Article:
Published: October 26, 2017
Services mission continues to be providing high quality and compassionate care for our community’s domestic animals and livestock. In the wake of the fires, our work has focused on the rescue, recovery and reunification of animals affected by the fires (and has not been limited
to domestic animals and livestock).
Field operations include all work done by Animal Services and their partners, collaborators and mutual aid in the field.
- Field operations ran 24/7 for the first 10 days following the fires and have since scaled back to 12 hours (with on-call officers available after hours).
- The focus of field work has been on rescue and recovery, welfare checks for animals left behind during evacuations, leaving food and water for animals in areas inaccessible to their families, transporting livestock to safe shelter, delivering veterinary care to
injured animals in the field (mainly large animals and livestock).
- The initial response in the field also included the provision of animal care supplies (food, bowls, carriers, etc.) at multiple evacuation shelters throughout Sonoma County.
- Rescue efforts, welfare checks and other animal care needs will
continue to be met as long as they are needed and can be requested by calling
our shelter during regular hours.
Shelter operations include the medical care, sheltering and reunification efforts that have been on-going since the fires began.
- Animal Services shelter was open 24/7 for the first 10 days following the fires and has since scaled back operations—first to 8a-8p daily, then 9a-6p daily.
- The shelter has served as the triage and treatments center for animals injured in the fire, initially working with a team of nearly a dozen veterinary medical professionals from CVMA to care for all animals entering the shelter.
- Veterinary care for animals affected by the fires is still be offered
at no cost.
- Animals in need of 24 hour veterinary care, or in need of intensive treatment for severe injuries were transferred to our partners at 24-hour pet hospitals or to UC Davis Veterinary Medicine.
- The shelter is also providing no-cost boarding for animals displaced by
the fires (space is limited so please call ahead).
- Our shelter is not at capacity at this time and especially welcome stray animals, small domestic animals and those needing veterinary care.
- Stray animals—Animals that arrive October 10th-October 31st, their stray hold ends Nov. 8th. Our regular hold times apply for animals arriving after November 1st. After the stray hold ends, animals in our care may become available for adoption or transfer. We
are not currently offering adoptions and will update our page as soon as
adoptable animals become available.
Animals Services continues to provide regular updates to our community on our services
- Our website and Facebook are the primary sources for public information.
- The Facebook page is being used to promote stray/lost animals for whom we have no owner or cannot reach the owner, and to recognize and acknowledge the breadth of work going on in response to the fires across all areas of the shelter, field and its partners.
- The website is a more static source of updates and information, including the current animal population at the shelter.
- We are working with our local operations centers and joint information center to get up to date information to the media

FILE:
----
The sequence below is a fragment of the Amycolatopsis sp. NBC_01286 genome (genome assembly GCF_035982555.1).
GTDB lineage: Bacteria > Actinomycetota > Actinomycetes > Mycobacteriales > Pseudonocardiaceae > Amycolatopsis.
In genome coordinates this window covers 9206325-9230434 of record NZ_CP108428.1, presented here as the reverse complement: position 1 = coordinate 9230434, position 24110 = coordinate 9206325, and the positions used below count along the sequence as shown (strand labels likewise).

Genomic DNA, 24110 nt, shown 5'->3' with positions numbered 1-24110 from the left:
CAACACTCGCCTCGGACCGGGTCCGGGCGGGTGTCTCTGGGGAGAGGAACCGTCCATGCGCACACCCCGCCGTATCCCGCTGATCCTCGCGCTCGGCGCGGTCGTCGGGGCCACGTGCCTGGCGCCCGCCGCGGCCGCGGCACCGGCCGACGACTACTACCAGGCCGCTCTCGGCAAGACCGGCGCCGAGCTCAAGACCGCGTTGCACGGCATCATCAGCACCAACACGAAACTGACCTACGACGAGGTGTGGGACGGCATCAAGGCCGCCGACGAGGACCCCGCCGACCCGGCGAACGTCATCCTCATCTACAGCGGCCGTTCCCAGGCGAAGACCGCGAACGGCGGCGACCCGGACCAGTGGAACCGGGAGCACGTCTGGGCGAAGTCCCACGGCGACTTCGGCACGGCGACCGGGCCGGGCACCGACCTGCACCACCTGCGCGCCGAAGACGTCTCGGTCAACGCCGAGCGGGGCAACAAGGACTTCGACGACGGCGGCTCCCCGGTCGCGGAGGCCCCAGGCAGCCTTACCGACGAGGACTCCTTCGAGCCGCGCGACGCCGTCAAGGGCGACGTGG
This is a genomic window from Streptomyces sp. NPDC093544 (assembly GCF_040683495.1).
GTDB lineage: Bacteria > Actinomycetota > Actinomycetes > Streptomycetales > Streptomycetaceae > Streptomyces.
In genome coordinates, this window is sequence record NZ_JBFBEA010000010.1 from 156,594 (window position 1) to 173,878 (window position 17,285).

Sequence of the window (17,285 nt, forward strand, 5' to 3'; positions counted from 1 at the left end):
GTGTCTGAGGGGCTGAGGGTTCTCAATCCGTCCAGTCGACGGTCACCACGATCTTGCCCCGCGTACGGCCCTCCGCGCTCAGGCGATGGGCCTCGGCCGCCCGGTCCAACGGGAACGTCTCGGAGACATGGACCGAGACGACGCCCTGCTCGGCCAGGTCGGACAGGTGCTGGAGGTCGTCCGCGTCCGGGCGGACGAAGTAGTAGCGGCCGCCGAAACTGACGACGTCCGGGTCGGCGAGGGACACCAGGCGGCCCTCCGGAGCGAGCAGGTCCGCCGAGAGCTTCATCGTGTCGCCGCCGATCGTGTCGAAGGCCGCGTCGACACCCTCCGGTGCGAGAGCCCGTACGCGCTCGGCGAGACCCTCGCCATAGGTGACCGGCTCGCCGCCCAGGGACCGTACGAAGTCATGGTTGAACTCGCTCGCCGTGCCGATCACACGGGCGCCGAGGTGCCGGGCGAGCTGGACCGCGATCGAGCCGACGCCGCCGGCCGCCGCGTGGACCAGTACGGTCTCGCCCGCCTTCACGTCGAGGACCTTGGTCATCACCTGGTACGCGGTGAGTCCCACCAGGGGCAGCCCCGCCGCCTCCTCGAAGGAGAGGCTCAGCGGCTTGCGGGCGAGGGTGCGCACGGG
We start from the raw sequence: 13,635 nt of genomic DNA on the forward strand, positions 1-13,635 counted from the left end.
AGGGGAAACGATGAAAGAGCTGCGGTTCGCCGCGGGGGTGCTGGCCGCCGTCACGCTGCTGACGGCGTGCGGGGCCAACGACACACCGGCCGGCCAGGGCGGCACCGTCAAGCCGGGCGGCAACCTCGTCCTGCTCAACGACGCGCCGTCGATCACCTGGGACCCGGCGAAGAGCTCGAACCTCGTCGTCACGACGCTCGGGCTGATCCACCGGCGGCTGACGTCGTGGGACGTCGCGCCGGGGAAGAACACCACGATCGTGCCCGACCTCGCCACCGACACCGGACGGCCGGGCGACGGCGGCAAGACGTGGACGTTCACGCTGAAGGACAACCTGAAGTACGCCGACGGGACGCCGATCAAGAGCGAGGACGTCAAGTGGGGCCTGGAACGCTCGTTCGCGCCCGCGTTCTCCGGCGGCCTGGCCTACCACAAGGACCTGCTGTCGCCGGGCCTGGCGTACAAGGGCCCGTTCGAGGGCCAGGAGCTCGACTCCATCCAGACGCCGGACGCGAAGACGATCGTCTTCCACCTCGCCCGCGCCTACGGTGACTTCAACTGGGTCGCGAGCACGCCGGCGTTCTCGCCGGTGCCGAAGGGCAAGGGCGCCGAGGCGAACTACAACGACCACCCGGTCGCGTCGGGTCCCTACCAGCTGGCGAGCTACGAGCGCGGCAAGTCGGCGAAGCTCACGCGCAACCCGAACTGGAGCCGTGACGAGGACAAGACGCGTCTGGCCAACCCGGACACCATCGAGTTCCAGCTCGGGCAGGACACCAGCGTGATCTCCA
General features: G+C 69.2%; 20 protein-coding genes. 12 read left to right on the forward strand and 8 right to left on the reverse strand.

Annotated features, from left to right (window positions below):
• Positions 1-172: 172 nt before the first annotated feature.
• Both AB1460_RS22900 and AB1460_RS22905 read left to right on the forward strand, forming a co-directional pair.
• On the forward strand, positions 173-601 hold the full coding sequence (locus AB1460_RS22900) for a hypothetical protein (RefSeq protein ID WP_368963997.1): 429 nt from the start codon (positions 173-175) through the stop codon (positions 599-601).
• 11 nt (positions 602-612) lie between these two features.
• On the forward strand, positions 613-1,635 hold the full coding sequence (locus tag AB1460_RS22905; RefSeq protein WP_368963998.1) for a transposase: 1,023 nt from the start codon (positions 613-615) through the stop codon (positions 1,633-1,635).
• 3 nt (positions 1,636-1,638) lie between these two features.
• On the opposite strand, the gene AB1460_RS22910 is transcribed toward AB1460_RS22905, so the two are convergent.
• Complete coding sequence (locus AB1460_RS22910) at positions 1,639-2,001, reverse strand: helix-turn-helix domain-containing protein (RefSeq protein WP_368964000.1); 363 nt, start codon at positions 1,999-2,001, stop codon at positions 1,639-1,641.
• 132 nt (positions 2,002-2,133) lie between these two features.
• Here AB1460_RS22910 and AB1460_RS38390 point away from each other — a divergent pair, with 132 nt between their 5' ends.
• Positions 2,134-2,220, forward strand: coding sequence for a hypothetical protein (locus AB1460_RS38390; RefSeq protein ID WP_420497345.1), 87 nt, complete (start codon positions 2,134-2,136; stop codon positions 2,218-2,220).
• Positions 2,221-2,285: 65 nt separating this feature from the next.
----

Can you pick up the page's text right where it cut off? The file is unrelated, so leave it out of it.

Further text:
Animals Services’ work regularly relies on the collaboration of other shelters, rescues, veterinary medical professionals, and volunteers to provide the best animal care possible. The response to the fires is no exception and highlights the need and value of collaboration. The
following is a list of the kinds of partnerships we have relied on:
- Mutual Aid field officers from 6+ jurisdictions
- ASPCA support in-shelter and in-field
- Donors-local and national providing in-kind & monetary donations (both individuals and organizations)
- Veterinary Medical professionals-CVMA, UC Davis VERT & Veterinary, locals
- Animal Service Volunteers-working with animals (limited) and to meet in-shelter operational needs
- Media-we’ve garnered very positive media attention to date
- Other local shelters & rescues- recipient of transferred animals out of shelter, build systems to coordinate response/relief efforts, check-in regularly on status, needs and next steps
- Social media community-engagement & reach increasing visibility of animals for reunification, furthering reach of messages about services & collaborations
- Our generous community—has kept us going with food (for humans and animals) and donated generously. We are still not taking any more in-kind donations. Gift cards and
monetary donations are still welcomed.
- 85 Animals returned to their owners (since 10/9/17)
- 219 stray animals have come into our care (since 10/9/17)
- 106 animals have been transferred to other shelters, rescues or veterinary care facilities (nearly 90 of which were animals in our care before the fires that were transferred to other shelters and rescues to make space for fire-affected animals)
- Animal Services officers have responded to 2,500+ calls for service since the fires began—nearly 5x the normal call volume
- At our animal care supply giveaway on October 21st, we helped 44 families affected by the fires who are caring for more than 60 cats and 75 dogs. We provided them with over 2,000 pounds of dry food, over 600 cans of wet food, 500+ pound of cat litter, and
hundreds of other supplies (carriers, beds, collars, leashes, treats, toys, litter pans, potty pads, blankets, dog waste bags, and more!). Please contact us if you are still in need
of these supplies, we have more and want to share.